09/22/2017
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Radical SAHM

  William Sherman Coperthwaite, September 17, 1930 - November 26, 2013   William S. Coperthwaite, architect, author, maker, visionary social critic, and homesteader, has died.  My own family has lost both our sail and our anchor, and today there are thousands of Mainers and New Englanders who grieve the same loss.   A man who inspired many thousands by his life led close to nature and in opposition to contemporary society, Mr. Coperthwaite was often compared to Henry David Thoreau. Similar to Helen and Scott Nearing, who were his friends and mentors, Mr. Coperthwaite led a 55 year long experiment in living on the coast of Maine where he created a homestead of wooden, multi-storied yurts, a form of architecture that he...
“When I was in school, kids worked harder and were better behaved,” declared the young man just seven years out of high school. “Son, every generation says schools have gone to pieces since their day,” I replied. “A friend said his college professor colleagues were complaining about the ‘alarming’ degeneration. ‘Kids today don’t know how to write a clear sentence, lack knowledge of history and don’t even know when the Civil war occurred!’” This widely held folk legend deserves a closer look. What are the facts? The federal government just reported that Vermont, compared to all states and nations, ranked seventh in the world on science and math. The nations that outscored us were the test-obsessed nations of South Korea and Japan. Three...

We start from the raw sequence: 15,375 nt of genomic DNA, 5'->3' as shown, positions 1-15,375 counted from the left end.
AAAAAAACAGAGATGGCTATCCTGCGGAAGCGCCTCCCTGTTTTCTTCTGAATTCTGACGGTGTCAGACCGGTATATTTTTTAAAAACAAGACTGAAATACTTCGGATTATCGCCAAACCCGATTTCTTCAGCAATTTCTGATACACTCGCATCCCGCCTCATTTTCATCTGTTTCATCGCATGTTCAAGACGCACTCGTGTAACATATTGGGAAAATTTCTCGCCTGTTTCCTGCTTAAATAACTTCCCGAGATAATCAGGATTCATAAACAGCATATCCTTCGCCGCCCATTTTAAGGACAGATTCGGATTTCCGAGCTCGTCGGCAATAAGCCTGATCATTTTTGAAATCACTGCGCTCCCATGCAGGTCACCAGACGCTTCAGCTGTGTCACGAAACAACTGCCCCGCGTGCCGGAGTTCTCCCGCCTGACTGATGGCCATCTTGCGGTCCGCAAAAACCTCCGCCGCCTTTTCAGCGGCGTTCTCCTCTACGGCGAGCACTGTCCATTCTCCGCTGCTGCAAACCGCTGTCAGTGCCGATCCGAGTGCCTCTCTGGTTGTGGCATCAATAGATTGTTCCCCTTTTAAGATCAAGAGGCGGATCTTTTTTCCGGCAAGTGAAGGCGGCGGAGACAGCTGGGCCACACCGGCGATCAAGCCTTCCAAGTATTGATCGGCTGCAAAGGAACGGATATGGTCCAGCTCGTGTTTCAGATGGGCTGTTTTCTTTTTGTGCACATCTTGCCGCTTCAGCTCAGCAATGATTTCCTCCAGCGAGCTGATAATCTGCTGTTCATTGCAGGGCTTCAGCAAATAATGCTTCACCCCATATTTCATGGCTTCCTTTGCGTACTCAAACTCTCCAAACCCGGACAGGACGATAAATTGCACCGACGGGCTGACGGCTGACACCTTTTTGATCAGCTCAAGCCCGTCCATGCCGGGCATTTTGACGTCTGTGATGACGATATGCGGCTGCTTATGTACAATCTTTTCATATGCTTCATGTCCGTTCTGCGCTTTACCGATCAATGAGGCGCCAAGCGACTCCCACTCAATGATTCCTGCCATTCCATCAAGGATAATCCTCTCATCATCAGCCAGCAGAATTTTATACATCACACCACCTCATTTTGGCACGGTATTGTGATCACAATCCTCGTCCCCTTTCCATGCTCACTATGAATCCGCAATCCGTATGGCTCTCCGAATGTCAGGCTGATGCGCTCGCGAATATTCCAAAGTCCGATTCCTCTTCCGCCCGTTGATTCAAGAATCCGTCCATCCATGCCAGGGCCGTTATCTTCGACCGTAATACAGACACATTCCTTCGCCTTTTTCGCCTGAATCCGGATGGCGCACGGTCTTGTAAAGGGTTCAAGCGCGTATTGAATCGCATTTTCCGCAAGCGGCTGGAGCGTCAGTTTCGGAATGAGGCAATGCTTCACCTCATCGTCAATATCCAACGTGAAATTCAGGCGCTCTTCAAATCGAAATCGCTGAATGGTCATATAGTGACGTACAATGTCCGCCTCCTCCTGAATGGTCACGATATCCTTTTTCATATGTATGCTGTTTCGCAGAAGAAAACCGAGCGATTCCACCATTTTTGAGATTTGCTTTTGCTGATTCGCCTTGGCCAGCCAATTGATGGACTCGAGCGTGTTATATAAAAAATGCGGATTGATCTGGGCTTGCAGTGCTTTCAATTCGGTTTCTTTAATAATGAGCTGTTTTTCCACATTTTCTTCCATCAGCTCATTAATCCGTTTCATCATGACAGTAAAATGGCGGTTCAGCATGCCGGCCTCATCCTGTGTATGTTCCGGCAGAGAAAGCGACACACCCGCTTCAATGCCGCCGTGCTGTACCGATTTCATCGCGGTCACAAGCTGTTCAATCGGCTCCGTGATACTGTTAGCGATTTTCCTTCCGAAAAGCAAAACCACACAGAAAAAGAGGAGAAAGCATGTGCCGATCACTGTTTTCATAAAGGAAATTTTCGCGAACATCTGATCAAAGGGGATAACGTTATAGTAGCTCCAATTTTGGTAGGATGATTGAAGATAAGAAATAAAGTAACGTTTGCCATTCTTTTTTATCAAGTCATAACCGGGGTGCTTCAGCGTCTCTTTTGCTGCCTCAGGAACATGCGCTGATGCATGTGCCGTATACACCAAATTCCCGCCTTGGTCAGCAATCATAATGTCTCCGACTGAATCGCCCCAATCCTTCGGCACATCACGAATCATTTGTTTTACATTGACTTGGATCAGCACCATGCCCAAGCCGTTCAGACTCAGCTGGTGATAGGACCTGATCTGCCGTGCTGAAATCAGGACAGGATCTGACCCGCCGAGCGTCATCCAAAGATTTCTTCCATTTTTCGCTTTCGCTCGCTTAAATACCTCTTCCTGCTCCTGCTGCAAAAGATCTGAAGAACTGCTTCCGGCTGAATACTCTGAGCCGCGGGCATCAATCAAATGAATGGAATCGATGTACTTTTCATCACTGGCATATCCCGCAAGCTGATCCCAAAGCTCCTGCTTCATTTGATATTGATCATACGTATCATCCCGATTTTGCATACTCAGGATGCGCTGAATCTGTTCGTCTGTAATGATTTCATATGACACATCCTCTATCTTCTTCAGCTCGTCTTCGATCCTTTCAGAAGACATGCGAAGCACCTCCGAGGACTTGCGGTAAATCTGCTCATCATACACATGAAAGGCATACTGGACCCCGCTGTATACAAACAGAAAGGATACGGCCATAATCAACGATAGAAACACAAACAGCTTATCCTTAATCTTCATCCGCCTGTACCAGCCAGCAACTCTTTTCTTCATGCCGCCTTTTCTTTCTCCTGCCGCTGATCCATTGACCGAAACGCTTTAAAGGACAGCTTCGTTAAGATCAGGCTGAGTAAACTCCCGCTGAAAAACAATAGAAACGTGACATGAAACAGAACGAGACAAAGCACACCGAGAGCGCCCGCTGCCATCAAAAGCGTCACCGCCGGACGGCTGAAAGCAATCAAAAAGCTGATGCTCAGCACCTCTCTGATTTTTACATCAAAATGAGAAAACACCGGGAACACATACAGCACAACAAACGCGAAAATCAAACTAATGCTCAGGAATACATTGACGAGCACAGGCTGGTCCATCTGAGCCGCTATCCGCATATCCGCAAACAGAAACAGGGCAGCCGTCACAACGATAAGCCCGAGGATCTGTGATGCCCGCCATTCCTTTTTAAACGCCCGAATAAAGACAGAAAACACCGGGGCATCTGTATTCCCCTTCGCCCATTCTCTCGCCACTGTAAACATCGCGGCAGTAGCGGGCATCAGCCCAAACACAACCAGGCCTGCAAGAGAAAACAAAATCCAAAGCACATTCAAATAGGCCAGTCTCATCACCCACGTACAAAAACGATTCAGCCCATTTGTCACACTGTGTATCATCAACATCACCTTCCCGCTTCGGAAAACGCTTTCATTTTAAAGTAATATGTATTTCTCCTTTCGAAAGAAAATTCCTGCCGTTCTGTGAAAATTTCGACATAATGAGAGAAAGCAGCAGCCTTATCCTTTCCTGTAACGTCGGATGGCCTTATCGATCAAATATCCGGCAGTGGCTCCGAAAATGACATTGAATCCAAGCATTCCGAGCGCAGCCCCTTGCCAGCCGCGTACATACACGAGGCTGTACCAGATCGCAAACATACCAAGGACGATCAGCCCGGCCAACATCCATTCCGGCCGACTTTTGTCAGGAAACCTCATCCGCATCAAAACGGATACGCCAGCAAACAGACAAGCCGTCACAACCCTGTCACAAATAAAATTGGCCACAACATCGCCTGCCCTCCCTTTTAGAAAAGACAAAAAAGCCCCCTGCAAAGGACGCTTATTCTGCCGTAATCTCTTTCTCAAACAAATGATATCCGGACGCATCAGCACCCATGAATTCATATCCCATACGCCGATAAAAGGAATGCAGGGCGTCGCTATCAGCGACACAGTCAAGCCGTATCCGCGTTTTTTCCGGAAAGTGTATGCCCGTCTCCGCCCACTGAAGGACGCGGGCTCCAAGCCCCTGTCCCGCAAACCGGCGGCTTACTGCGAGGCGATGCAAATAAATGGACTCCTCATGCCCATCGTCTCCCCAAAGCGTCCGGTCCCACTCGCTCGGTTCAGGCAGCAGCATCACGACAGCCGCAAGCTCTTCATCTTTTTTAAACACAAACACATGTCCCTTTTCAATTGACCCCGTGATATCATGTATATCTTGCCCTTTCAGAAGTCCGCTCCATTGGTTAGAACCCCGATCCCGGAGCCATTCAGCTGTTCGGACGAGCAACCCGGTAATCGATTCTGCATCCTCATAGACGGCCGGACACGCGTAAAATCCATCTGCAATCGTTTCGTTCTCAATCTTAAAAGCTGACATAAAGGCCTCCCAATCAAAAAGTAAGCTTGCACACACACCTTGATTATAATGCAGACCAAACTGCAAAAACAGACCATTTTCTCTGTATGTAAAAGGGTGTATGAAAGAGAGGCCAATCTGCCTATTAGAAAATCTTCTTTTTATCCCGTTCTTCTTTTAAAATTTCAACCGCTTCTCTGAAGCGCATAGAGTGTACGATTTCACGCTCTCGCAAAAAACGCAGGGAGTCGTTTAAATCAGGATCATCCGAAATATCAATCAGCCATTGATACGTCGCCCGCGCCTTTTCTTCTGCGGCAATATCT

All wars are insane. World War I was particularly so. In this debacle of needless slaughter, soldiers were ordered to charge across open fields into the mouths of machine guns. Among the many great fiascos, the 1915 Gallipoli campaign stands out. Stymied with an entrenched and stalemated western front, the British threw hundreds of thousands of Empire troops against the Ottoman Turks. The aim was a land march up the Dardanelles ending in the capture of Istanbul. A half million casualties and eight months later, the British withdrew in total failure.   With the long sight of history, Scott Anderson, in Lawrence in Arabia, lists three ingredients for why “a vastly superior military force . . . managed, against all odds, to snatch...